Formerly the private grounds of Palazzo Corsini, Rome’s 12-hectare botanical gardens are a little-known, slightly neglected gem and a great place to unwind in a tree-shaded expanse covering the steep slopes of the Gianicolo. Plants have been cultivated here since the 13th century and the current gardens were established in 1883, when the grounds of Palazzo Corsini were given to the University of Rome. They now contain up to 8000 species, including some of Europe’s rarest plants.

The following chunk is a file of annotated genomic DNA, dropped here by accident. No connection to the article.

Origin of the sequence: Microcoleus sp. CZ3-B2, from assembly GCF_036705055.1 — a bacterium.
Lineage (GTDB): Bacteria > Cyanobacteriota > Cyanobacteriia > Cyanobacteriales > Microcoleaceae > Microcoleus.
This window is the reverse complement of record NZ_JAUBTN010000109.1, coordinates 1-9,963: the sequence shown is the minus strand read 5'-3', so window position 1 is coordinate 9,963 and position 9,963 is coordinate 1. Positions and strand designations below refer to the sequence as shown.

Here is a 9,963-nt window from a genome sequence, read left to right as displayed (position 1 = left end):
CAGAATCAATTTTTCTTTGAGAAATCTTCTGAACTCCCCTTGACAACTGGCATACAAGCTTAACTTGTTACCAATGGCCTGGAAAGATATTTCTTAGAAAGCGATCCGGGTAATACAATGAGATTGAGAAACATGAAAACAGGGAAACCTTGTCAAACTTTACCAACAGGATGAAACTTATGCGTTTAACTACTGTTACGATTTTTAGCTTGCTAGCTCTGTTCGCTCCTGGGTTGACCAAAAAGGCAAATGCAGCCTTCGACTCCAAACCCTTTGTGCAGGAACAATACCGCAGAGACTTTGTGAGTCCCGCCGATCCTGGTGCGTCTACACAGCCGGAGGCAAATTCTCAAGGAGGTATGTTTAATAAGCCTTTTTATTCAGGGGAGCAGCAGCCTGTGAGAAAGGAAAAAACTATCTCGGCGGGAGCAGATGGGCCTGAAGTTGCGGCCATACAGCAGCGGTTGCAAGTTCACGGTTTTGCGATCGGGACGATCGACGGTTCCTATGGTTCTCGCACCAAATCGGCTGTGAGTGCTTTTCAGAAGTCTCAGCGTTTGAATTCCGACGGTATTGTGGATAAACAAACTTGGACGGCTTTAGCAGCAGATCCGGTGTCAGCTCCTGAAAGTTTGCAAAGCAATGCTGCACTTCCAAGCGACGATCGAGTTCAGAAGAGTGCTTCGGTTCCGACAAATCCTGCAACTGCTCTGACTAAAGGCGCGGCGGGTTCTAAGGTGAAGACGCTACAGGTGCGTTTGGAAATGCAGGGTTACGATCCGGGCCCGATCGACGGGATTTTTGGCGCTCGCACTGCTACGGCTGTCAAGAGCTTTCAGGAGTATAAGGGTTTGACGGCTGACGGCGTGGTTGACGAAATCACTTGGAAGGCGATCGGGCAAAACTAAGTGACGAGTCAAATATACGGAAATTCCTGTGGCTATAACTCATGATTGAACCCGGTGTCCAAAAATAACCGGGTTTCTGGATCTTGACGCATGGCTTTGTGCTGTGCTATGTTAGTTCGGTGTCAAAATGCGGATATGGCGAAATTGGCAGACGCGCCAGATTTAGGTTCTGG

There are also various architectural delights, including the Scalineta delle Undici Fontane (Staircase of 11 Fountains) designed by Ferdinando Fuga, the architect behind Palazzo Corsini and the loggia at Santa Maria in Maggiore. The garden entrance is at the end of Via Corsini. Note that there is no entrance or exit at the top of the gardens on the Gianicolo.